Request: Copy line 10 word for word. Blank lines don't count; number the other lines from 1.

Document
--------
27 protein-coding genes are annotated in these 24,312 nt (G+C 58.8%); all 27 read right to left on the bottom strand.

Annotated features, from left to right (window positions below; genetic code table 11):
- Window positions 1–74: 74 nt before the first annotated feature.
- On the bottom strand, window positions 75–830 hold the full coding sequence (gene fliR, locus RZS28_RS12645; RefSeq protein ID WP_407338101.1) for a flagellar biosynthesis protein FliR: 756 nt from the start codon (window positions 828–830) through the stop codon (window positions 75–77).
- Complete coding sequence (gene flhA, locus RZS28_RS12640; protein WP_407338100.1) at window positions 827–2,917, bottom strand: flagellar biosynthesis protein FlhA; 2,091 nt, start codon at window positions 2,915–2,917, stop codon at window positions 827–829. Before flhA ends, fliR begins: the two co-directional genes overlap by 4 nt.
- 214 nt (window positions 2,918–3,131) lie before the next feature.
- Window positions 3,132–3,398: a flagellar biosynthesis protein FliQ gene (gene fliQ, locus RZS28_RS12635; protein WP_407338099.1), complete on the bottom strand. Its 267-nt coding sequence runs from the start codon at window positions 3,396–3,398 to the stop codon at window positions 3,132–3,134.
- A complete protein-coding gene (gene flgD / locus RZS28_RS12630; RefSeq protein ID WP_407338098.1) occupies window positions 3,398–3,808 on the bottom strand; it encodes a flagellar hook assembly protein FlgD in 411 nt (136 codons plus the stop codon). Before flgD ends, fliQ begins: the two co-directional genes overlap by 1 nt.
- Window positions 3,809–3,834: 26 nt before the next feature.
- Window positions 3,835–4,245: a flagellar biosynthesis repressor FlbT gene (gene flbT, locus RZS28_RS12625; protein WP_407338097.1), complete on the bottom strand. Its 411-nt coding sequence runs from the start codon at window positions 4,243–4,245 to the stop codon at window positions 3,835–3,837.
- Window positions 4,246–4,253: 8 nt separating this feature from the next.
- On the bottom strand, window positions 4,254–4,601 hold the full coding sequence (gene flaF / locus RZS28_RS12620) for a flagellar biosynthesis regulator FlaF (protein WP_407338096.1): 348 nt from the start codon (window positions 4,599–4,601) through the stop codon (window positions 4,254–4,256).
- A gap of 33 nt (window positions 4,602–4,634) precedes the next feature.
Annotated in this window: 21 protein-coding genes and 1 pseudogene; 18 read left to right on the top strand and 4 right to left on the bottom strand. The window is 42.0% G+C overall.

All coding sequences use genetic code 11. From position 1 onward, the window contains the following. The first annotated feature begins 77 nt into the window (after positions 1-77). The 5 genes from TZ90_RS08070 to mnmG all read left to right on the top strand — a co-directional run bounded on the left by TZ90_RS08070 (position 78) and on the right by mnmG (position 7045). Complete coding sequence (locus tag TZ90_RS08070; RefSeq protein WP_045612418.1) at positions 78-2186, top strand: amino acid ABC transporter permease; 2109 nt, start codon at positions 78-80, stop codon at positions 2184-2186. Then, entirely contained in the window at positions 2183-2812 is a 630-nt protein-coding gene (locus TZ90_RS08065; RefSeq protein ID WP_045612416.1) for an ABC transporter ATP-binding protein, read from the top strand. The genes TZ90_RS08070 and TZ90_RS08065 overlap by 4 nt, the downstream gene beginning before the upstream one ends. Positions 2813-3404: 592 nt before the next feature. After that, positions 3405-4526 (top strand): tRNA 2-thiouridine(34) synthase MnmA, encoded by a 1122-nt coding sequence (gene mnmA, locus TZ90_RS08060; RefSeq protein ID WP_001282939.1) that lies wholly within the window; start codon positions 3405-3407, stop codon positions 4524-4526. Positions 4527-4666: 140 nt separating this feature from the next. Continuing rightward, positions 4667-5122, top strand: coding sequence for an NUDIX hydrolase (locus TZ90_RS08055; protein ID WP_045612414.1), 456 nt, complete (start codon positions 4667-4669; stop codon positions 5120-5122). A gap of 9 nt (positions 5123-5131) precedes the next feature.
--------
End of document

- Window positions 3,835–4,245: a flagellar biosynthesis repressor FlbT gene (gene flbT, locus RZS28_RS12625; protein WP_407338097.1), complete on the bottom strand. Its 411-nt coding sequence runs from the start codon at window positions 4,243–4,245 to the stop codon at window positions 3,835–3,837.